Many visitors to Romania merely pass right through its capital Bucharest, onto the stunning Transylvanian countryside. But missing out on the opportunity to explore this incredible city would be a shame. Bucharest is a unique blend of European, Russian, Byzantine and Ottoman traditions.
You will find a 17th century church next to a steel office building, Soviet-style apartment blocks dotted with Parisian cafes. Bucharest is a rapidly growing city (currently the sixth largest capital in the EU) and increasingly becoming a destination for leisure and commercial interests.
In the heart of Bucharest is the Palace of Parliament, a massive project commissioned by Nicolae Ceauşescu in 1984. It is the second-largest building in the world (after the Pentagon). All of the marble used in the construction as well as the interior decorations are 100 percent Romanian. The highlight of the tour is the gorgeous view from Ceauşescu’s balcony.
Around the Palace are a number of other interesting sites such as Revolution Square, where the Romanian people revolted against the Communists in 1989, and the Old Court Church, built in 1559. Best of all is the exquisite Romanian Athenaeum. Built in 1888 and currently home to the George Enescu Philarmonic, the interior of the building is adorned with frescos depicting epic scenes from Romanian history.
Lipscani, or Old Center, is another fascinating place. It is situated near the banks of the Dâmboviţa River and was fortunately spared from Communist demolition. The narrow cobblestoned streets wind between 19th century buildings and remains of the Wallachian princes' medieval court. It is a very trendy spot for young people to meet.
While in Bucharest, make sure to visit the wildly popular Escape Rooms. A mystery game like none other, you and your friends are locked in a room for 60 minutes and will have to use your Sherlock Holmes skills in order to escape. Use logic and intuition to connect clues, solve puzzles, search for hidden objects and more while time ticks away. There are many variations of this game at establishments across the city.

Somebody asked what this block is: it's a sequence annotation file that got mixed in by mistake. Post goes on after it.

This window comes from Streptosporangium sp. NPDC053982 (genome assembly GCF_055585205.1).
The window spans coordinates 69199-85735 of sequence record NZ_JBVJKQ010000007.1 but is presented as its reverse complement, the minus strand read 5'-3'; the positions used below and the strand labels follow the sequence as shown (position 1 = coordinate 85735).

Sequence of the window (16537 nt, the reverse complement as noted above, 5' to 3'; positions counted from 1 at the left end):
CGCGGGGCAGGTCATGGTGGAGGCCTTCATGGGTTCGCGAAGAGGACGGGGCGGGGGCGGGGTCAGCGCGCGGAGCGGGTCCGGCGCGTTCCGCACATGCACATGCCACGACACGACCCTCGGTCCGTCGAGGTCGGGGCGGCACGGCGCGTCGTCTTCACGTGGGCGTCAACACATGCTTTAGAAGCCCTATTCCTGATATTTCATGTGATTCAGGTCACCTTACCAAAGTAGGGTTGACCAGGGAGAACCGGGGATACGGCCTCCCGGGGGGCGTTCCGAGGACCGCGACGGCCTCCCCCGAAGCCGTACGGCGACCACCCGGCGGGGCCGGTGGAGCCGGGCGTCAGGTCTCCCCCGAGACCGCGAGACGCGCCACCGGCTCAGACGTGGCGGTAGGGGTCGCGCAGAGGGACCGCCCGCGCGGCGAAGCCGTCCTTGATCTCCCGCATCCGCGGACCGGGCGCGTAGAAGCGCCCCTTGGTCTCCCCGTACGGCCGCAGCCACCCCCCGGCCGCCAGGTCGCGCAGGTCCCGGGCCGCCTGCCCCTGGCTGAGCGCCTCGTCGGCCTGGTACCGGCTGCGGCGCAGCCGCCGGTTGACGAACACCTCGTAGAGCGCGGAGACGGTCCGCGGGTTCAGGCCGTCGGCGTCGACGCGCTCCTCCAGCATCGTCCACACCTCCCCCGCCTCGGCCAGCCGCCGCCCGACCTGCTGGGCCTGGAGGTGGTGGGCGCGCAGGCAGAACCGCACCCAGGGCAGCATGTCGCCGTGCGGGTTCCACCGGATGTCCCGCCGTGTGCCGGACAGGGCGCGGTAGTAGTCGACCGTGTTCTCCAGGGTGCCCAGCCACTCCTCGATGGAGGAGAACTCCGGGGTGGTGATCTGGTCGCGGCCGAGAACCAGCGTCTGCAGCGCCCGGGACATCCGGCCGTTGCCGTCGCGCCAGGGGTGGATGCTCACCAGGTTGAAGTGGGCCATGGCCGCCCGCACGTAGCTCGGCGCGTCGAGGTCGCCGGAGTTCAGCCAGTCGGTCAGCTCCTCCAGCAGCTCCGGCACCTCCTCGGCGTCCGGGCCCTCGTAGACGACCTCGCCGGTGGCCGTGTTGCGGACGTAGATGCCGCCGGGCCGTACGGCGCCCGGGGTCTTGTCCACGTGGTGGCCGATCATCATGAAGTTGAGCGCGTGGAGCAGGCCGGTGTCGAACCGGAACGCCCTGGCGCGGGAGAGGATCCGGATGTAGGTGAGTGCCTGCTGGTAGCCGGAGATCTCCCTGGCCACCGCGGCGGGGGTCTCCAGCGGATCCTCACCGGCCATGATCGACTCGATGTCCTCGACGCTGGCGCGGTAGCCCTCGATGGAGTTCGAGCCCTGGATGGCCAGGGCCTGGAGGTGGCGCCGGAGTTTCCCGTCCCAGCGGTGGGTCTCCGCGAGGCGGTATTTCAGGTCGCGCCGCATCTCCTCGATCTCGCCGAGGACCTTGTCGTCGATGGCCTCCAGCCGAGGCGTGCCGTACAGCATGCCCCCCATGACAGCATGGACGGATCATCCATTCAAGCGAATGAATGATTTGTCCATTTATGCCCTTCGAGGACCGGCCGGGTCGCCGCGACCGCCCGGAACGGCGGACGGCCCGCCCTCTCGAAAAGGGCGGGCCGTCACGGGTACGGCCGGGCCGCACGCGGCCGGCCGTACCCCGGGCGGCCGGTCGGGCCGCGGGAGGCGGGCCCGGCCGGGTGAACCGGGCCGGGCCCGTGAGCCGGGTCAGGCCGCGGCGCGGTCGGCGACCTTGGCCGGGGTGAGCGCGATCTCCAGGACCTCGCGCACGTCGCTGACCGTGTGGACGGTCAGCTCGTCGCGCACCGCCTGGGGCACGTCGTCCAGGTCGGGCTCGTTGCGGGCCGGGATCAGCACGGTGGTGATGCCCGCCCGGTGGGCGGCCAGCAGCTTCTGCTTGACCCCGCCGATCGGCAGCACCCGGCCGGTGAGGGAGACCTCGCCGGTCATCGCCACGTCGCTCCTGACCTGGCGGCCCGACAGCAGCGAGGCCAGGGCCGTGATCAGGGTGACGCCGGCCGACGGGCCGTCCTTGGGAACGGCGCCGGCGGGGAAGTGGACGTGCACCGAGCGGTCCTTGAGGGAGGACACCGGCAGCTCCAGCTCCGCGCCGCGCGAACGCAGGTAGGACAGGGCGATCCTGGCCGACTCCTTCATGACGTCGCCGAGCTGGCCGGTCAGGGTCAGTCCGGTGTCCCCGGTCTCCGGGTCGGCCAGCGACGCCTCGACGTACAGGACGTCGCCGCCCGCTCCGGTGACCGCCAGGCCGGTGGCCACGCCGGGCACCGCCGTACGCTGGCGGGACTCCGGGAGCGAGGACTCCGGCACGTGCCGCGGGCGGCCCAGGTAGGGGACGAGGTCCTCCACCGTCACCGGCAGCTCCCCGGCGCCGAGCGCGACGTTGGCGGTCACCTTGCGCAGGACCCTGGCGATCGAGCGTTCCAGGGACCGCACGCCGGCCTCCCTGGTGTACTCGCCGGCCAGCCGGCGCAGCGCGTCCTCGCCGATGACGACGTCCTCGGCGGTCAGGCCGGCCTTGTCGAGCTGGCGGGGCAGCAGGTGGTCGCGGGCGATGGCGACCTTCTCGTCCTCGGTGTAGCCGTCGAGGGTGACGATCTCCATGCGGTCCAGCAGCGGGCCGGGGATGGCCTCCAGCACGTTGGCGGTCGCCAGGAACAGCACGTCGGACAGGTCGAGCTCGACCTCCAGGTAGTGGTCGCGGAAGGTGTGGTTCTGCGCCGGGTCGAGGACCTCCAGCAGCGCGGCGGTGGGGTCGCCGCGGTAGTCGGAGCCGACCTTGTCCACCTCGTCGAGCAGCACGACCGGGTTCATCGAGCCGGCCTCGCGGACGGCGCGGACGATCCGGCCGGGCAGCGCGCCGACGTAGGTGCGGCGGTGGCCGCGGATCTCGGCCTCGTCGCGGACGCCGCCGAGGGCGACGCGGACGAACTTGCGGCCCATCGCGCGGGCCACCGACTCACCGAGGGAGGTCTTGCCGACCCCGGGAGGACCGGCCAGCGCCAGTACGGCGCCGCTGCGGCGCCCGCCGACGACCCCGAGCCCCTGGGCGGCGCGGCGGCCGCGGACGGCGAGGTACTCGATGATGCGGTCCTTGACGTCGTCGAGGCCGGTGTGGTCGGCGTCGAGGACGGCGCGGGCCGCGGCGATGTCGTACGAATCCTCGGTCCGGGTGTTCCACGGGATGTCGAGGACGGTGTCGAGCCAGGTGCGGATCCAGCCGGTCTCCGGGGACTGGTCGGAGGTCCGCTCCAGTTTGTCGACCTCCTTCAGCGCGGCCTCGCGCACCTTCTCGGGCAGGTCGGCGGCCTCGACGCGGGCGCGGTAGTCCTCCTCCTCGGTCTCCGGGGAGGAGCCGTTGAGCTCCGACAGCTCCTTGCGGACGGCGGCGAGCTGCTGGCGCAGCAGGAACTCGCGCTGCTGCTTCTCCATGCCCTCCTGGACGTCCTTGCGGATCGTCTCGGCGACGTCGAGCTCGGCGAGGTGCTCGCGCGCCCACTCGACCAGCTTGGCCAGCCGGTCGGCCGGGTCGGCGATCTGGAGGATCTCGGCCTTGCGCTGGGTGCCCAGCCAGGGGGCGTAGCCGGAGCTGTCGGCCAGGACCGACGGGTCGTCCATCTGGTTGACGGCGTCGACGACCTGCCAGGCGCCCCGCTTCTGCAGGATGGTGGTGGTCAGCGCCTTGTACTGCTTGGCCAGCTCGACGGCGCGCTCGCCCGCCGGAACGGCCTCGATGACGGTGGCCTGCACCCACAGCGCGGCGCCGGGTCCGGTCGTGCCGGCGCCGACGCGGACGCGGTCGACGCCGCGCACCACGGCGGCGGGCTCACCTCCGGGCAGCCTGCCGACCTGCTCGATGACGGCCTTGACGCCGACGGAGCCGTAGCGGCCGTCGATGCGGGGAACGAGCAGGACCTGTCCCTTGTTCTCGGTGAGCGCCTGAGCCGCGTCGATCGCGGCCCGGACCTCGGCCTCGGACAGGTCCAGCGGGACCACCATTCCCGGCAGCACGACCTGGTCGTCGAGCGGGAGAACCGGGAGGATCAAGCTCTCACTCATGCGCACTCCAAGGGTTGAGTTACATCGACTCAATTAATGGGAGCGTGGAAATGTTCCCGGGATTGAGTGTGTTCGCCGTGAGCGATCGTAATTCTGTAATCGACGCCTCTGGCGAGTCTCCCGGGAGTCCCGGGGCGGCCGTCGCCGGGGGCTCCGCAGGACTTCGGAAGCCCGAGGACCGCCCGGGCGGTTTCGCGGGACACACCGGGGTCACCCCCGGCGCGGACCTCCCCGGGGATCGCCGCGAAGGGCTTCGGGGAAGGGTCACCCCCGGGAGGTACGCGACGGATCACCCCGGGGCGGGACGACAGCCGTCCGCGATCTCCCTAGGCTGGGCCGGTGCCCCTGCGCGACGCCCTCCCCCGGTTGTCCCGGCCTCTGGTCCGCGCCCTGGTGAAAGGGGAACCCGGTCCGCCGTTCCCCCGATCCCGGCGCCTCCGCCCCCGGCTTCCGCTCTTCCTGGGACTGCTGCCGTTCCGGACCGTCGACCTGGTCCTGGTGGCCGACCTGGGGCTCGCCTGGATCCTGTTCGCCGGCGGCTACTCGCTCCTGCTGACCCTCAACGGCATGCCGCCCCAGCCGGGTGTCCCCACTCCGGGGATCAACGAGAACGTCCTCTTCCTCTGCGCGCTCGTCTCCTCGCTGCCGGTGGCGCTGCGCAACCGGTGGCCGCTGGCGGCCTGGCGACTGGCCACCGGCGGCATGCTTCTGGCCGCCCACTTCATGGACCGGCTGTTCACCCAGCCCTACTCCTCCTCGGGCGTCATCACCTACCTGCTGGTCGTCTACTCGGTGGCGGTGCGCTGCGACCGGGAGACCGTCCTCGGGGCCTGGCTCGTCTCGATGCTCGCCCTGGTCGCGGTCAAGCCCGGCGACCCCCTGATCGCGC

There are a number of great ways to go out and see Bucharest. Traditional bus tours are common but increasingly, so are bike and walking tours. These allow you to become better acquainted with the intimate details of the city.
Another popular activity for guests is shopping. There are malls with brand-name shops and upscale boutiques as well as a number of small avenues featuring stores selling old books, antiques, trinkets and all manner of tasty snacks. One particular venue full of character is Obor Market, the largest public air market in the city.
The center of many historic trade routes, food here is an amalgamation of influences. In general, Romanian dishes focus on being delicious and filling rather than nutritious. One of the most traditional foods any matriarch would prepare is chiftele, which is large meatballs prepared with garlic and herbs. Chiftea are fried and either served as they are or marinated in tomato sauce.
Ciorba is the general term for soup, usually consisting of vegetables, meats, and beans or pasta. Ciorba de burta is a particular local favorite, which is soup served with garlic sauce, cream and vinegar.
For vegetarians, zacusca is a wonderful mix of eggplant, zucchini, onions, tomatoes and spices all diced and mixed together to be served on bread.
Shawarma is a hugely popular fast-food choice in Bucharest and much of it is halal.
For more information make sure you read our Bucharest Destination Guide.
The official language, Romanian, is the closest relative to Latin that is still currently spoken. There are also many words and phrases that come from Slavic languages. Most young people speak English quite well while older people were typically educated in French, Spanish, or Italian.
Bucharest has a continental, temperate climate and experiences all four seasons. Summers are hot and feature thunderstorms. Winters are cold and snowy. During the spring and fall the weather is pleasantly moderate.
Although Romania is part of the European Union, it still retains its own currency: the Romanian New Leu (RON). Banks and ATMs are readily available throughout Bucharest. Most banks provide currency-exchange services, and they will typically ask you to show your passport.
Bucharest is in the Eastern European time zone: GMT 2. From April to October, when daylights saving is in effect, the time is GMT 3.
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